WASHINGTON (XINHUA) - US businesses are not leaving the Chinese market despite "an unprecedented downturn" in US-China relations during the Covid-19 pandemic, according to an annual member survey released on Tuesday (Aug 11) by the US-China Business Council.
"Both our data as well as conversations with member companies indicate that American companies remain committed to the China market over the long term," said the survey.
The US-China Business Council is a trade group representing more than 200 US companies that do business with China.
Up to 83 per cent of companies counted China as either the top or among the top five priorities for their company's global strategy, according to the survey, which was conducted in late May and June among more than 100 companies that are members of the US-China Business Council.
Projections about the five-year business outlook in China are similarly sanguine, with nearly 70 per cent saying that they are optimistic about the commercial prospects of the market, according to the survey.
In addition, 91 per cent of companies polled indicate that their China operations are profitable, albeit at a lower margin than in years past, the survey showed, noting that the primary restraint on profitability is Covid-19 and its impact on the economy.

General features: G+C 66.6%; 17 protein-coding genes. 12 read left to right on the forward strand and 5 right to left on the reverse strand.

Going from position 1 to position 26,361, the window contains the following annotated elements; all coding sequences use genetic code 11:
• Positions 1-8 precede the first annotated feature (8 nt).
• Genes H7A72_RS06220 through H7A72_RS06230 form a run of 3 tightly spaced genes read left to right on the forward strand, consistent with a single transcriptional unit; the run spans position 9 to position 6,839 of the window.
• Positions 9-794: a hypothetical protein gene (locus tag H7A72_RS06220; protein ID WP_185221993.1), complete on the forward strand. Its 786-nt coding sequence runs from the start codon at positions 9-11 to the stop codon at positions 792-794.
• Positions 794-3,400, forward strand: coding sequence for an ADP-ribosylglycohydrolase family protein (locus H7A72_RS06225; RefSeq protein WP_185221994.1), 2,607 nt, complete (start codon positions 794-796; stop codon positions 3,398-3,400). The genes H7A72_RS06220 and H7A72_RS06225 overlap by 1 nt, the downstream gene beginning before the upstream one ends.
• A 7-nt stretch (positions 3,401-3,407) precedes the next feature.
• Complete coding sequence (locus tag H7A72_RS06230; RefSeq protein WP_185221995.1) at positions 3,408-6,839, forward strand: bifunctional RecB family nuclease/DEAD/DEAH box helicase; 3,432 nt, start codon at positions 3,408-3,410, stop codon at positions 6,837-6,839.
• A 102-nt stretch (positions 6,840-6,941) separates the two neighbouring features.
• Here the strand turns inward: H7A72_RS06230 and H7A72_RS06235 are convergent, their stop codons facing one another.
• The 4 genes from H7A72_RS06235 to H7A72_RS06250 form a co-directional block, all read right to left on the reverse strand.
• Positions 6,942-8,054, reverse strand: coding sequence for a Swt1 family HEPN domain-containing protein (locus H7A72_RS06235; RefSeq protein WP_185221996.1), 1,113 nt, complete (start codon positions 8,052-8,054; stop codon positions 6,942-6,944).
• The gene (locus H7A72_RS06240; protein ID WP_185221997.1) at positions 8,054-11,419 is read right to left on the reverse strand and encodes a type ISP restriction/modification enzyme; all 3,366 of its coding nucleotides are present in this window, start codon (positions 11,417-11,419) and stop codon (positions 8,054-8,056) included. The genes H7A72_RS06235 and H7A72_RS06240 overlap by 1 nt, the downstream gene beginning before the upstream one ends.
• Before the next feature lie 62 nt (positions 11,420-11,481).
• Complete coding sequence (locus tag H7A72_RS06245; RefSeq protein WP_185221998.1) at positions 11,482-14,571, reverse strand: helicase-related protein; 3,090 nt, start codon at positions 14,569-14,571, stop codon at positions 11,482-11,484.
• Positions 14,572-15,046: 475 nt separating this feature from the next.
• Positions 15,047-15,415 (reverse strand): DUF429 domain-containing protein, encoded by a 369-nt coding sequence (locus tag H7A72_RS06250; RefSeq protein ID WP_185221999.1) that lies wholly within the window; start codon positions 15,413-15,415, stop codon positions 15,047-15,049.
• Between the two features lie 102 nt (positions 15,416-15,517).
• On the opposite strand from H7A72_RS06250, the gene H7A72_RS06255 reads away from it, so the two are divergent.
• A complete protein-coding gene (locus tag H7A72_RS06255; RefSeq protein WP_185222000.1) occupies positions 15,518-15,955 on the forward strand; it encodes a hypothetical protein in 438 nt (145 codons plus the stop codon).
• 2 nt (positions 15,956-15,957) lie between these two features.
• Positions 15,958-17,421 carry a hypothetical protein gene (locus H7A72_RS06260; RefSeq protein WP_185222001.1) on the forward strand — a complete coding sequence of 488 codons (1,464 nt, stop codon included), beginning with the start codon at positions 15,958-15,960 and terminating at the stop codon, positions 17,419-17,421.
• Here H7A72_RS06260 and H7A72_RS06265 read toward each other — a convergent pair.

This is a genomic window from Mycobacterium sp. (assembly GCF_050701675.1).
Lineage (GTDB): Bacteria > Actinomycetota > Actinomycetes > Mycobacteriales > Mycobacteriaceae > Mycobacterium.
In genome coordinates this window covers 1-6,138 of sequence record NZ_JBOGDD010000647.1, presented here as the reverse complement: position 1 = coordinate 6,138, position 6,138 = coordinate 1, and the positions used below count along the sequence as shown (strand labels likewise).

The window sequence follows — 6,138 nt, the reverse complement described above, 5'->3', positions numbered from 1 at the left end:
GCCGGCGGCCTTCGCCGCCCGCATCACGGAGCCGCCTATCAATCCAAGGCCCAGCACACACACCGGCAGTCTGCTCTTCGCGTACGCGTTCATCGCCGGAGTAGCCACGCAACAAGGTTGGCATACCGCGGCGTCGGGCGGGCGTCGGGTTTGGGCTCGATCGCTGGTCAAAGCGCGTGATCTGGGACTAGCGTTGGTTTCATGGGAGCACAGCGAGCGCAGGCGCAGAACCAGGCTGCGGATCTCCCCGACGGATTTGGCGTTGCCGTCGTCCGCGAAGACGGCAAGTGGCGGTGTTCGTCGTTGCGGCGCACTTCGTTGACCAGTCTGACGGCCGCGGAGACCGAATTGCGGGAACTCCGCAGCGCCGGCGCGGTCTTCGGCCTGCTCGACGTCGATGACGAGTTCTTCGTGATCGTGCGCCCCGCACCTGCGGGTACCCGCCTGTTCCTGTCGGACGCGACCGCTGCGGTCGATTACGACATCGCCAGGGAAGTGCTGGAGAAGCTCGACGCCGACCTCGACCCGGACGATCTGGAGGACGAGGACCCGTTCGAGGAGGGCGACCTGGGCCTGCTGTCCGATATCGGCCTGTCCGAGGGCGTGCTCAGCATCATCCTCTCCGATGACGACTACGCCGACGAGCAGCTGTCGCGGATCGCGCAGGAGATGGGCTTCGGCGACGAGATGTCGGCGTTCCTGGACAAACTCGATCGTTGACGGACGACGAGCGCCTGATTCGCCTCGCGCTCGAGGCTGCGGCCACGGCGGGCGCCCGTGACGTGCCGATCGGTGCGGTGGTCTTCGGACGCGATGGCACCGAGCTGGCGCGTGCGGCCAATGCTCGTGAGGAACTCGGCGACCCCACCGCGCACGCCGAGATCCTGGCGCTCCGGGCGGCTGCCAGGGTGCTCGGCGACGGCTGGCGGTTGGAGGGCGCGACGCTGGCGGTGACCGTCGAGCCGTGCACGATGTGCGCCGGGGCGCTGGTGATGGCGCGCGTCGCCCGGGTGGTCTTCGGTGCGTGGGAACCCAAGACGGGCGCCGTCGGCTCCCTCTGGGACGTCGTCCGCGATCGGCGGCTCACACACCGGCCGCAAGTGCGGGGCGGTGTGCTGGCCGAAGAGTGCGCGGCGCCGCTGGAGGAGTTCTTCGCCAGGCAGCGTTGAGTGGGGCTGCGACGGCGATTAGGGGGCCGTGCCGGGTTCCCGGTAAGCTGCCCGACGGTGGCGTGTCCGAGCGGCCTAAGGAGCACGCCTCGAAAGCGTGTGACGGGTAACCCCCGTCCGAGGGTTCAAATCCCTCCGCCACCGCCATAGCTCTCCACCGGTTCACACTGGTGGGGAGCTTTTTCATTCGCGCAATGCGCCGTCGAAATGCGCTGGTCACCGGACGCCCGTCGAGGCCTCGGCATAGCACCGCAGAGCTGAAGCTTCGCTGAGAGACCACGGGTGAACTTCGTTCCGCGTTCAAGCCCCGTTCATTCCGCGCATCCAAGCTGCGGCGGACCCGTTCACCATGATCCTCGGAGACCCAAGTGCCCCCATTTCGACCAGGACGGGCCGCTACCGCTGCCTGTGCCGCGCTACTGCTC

As a result of this long-term confidence in the Chinese market, 87 per cent of companies reported no plans to move production out of China, the survey noted, adding that some companies are seeking potential new investment.
One quarter of the US-China Business Council member companies, however, reduced or stopped planned investment in China in the last year, the survey showed. The top reasons were increased costs, uncertainties from US-China trade tensions, and uncertainty stemming from Covid-19.
The annual survey also noted that the US-China relationship poses the top challenge for US companies in China for the third consecutive year, as 86 per cent of US-China Business Council members report that bilateral trade tensions have impacted their business with China.
"US-China trade and investment supports about 2.6 million American jobs," said Council President Craig Allen. "We need to sustain and grow those jobs in future years, while finding ways to reduce conflict in other areas of the relationship."
While business uncertainty remains high across the board, the China-US phase-one economic and trade agreement provided "a modicum of confidence" in the China investment environment by "freezing additional tariff increases and stabilising the overall commercial relationship", according to the survey.
Some 88 per cent of respondents have a positive or somewhat positive view of the agreement, the survey showed.
"Companies are now seeing the fruits of the agreement, particularly the market openings," said Mr Allen. "Phase One must be a success if we are to deepen trade negotiations and work toward a Phase Two. As our survey shows us, there is more work to be done."